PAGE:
Blind football player defies odds on the field and in life

Blind football player overcomes adversity
Blind football player overcomes adversity

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Story highlights

  • Jake Olson is a long snapper for USC Trojans
  • He lost his sight to eye cancer at 12
  • "Long snapping is an art. ... But a lot of it is just feel," Olson says

Los Angeles (CNN)When Jake Olson steps out of the tunnel on game days, he can't see the fans or the football field like his teammates.

The long snapper for the University of Southern California is blind.
"When I put on that jersey, I realize the significance of it," he said. "There's a vibe in the air, an energy in the air."
    Olson grew up a huge USC Trojans fan. But after losing his eyesight, he never dreamed that one day he would be walking on the field as a player.
    "When I was 8 months old, I was diagnosed with a rare form of eye cancer called retinoblastoma," he said. "When the doctors found my cancer, it was completely taking over my left eye. ... The greatest fear is the cancer spreading through the optic nerve to the brain."
    To save his life, the doctors removed his left eye. Olson endured chemotherapy and laser treatment to save the right one. But the cancer kept coming back.
    "After about eight times of that happening, the doctors finally said, 'Listen, we've pretty much exhausted all treatment options,' " he said.

    A grim diagnosis and resilient reaction

    Olson was 12 when he found out he would lose his other eye.
    "Realizing what I was going to be confronting ... a life without sight, it was difficult," he said. "I didn't feel completely hopeless, but there was this sense of 'I don't know how I'm gonna do anything anymore.' "
    But during his darkest hours, there was hope.
    Former USC head coach Pete Carroll heard Olson's story. He knew Olson was a huge fan and invited him and his family to meet the team.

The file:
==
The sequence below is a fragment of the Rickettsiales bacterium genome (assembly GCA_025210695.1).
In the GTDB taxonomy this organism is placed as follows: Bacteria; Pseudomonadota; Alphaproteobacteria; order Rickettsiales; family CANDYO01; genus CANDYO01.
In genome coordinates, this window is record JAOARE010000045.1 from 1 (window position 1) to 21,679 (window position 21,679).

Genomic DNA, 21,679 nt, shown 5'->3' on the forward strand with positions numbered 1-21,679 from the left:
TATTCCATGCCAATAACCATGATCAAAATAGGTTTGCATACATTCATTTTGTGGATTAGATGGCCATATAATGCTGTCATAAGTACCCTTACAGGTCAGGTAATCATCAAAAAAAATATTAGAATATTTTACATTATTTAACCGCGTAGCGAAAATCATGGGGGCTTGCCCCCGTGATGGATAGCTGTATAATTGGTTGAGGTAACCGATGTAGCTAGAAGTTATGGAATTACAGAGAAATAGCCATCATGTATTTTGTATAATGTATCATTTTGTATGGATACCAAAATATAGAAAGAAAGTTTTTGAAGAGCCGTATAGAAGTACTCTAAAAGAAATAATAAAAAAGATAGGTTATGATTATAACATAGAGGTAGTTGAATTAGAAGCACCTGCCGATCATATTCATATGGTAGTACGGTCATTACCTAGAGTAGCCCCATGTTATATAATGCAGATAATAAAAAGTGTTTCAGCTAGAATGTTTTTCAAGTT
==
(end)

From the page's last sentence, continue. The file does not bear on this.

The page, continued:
"Little did I know, he had all these plans: introducing me to the team, having me sit in on meetings, going to practice and eating dinner afterwards. And then after that, it just escalated into being part of the team" as an honorary member, he said. "Everything about it was just amazing and something that I will always be grateful for."
    When Olson entered high school, he never considered playing football. "I didn't think I could participate in a way where I would really be benefiting the team," he said.

    A position he could play

    But then he heard about long snapping. "It kind of clicked in my mind that it is a consistent position in that you're snapping the same distance for every snap," he said. "You definitely have the mechanics of what you're supposed to do, but a lot of it is just feel."
    Olson told the coaches that he wanted to play.
    "They really did not take me too seriously, especially at first because I did not know how to long snap," he said.
    "One coach, however, really did take me seriously, and he practiced with me every day that summer. ... When I came back in August and showed the team and the coaches what I could do, that's when they realized, 'OK, this kid is for real. ... This kid could actually be a valuable asset to us.' "
    Olson played his junior and senior year as the long snapper for the team. His persistence and determination caught the attention of the USC coaching staff.
    Last year, he brought his talent to USC as a walk-on player for his beloved team.
    On September 14, 2015, he tweeted:
    "I went into playing football with the mentality that I had nothing to lose," he said. "Either I'm gonna learn how to play this position and participate, or I'm not gonna learn how to play and be back at square one just watching it. I really had no fear."
    Off the field, Olson maintains a similar attitude. He co-wrote a book, "Open Your Eyes: 10 Uncommon Lessons to Discover a Happier Life," served as a motivational speaker and played varsity golf in high school.
    "Going through adversity or challenges in life, it really does make you stronger," he said. "Life's unfair, football's unfair, things are unfair. But at the same time, it's up to you how far you want to take yourself. ... It's taught me not to give up. It's taught me to keep fighting."